Blogging tips for time-poor freelancers
For time-poor freelancers, maintaining your blog is probably the last thing you want to do on top of your client work, admin, quoting, book-keeping, social media, marketing and everything else you have to do as a solo creative.
But, if you have a website and want it to be seen by potential clients, having a blog is one of the best ways to improve your rankings. It’s well worth it if you put the effort in.
So, how can you constantly come up with fresh topic ideas, optimise your blogs and stick to a plan? Here are my tips for creating a blog that will wow the world!
What to write about?
Thinking of a topic is probably the hardest part. Some people love writing blogs about their business and niche area, and that’s great. These people constantly have topics coming to mind, and have more ideas than they do time to write them.
But if that’s not you, you need a bit of help working it out.
My favourite way of coming up with new ideas is to listen out for questions I get asked. It’s more than likely a question that others would like to know the answer to as well, and voila, you have a blog topic.
Another way is to search through Google’s Keyword Planner for long tail keyword phrases. Often, these will be questions too. If 1,000 people a month are searching for “How to make calorie free chocolate at home”, then there’s a blog topic. If the competition for that phrase is low, there’s a good chance you’ll rank well for your blog.
And if anyone comes up with the answer to that question, please let me know!
A brainstorming session should leave you with at least 12-15 topic ideas. Whack these into your calendar and allow yourself enough time to write each one.
What to include?
What does a well-optimised blog post need to include? Here are some essentials:
- A heading that makes people want to click. It’s important to get your keyword phrase in the title if you can, but more importantly, write it for your audience. You want people to click on your title.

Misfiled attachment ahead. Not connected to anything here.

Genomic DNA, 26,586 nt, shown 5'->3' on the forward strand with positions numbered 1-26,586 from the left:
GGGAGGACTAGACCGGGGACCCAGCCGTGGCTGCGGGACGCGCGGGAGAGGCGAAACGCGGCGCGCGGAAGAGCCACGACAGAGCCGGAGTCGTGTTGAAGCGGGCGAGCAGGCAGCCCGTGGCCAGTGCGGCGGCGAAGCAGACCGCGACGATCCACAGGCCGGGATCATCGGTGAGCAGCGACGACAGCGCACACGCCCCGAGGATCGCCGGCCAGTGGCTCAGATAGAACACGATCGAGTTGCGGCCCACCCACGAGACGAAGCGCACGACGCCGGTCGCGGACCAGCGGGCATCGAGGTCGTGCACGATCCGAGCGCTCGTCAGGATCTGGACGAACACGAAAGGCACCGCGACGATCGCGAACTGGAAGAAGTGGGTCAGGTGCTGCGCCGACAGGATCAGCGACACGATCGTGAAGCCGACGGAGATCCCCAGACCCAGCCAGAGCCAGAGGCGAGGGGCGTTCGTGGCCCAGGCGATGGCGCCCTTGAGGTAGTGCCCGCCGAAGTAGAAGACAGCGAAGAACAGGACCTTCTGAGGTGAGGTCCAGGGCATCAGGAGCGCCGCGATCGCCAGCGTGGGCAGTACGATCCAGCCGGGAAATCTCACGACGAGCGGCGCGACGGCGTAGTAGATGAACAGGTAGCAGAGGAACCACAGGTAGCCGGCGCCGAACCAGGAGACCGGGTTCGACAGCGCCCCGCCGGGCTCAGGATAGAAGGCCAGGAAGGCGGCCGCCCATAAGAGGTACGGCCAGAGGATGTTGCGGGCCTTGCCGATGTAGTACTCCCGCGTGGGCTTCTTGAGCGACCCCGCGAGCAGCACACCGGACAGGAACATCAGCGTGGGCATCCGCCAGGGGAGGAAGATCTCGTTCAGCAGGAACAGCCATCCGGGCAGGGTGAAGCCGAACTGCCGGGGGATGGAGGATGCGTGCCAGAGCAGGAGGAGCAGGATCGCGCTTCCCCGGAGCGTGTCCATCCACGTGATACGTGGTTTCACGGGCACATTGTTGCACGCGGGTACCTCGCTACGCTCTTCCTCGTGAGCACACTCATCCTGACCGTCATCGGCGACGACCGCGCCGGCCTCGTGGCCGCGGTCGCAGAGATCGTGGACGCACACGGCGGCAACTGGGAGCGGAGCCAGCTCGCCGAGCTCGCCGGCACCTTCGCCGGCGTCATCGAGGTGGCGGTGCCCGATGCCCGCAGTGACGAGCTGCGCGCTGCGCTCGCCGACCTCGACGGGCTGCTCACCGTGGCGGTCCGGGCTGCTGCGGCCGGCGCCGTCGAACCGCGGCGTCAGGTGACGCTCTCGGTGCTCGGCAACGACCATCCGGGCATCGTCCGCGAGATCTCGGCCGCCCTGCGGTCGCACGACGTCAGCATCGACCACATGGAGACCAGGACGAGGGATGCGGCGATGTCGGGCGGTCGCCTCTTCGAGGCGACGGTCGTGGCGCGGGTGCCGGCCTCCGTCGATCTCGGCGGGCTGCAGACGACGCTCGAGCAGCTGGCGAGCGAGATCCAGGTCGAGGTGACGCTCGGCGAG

- An enticing meta-description. When your post shows up in search results, often it’s the meta-description that determines whether that reader clicks through or not.
- A clear introduction. About 100 words for an introduction is ideal. Make it an outline of what you’re going to cover in the blog, and remember, many people will only read your introduction.
- Subheadings that explain. These can be a more practical description of what your blog is about, and can break up the blog into structured, clear information.
- Bold text and paragraphs. This is for readability more than anything. So many people these days scan content. Paragraph after long paragraph of plain text that isn’t scannable, likely isn’t going to get read.
- An appealing image. People are visual creatures and love a good photo or picture. Choose something that goes with the theme of your blog, and use your keyword as the image alt tag.
How often and how long?
It’s the million dollar question! How often should I blog and how long should each blog be. There’s no right or wrong answer to either of these.
How often – is completely up to you. If you have the time and a list of topics coming out your ears, then blog daily or weekly. If you’re strapped for time or ideas, monthly is fine too. I suggest you focus on the quality of the blog rather than the quantity. A well written, optimised, informative blog once a month is far better than a rushed, flimsy blog once a week just for the sake of having one a week.
How long – the ideal blog length is apparently around 1600 words. Studies have also shown that blogs over 2000 words get the most traffic. But Google also seems to be happy with a mere 300 words. Again, don’t get too concerned about the length. Use as many words as necessary to get your message across, without waffling on just to get your word count up. Quality over quantity!
Getting a blog content plan together with a list of topics isn’t a mammoth task. Optimising your blog for maximum read and share rate isn’t an impossible task. And publishing a blog every Tuesday at 9.30am on the dot isn’t something you need to stress over.
As freelancers, we tend to try and do it all ourselves, it’s in our nature. Do what you can, when you can, and you should see some results.
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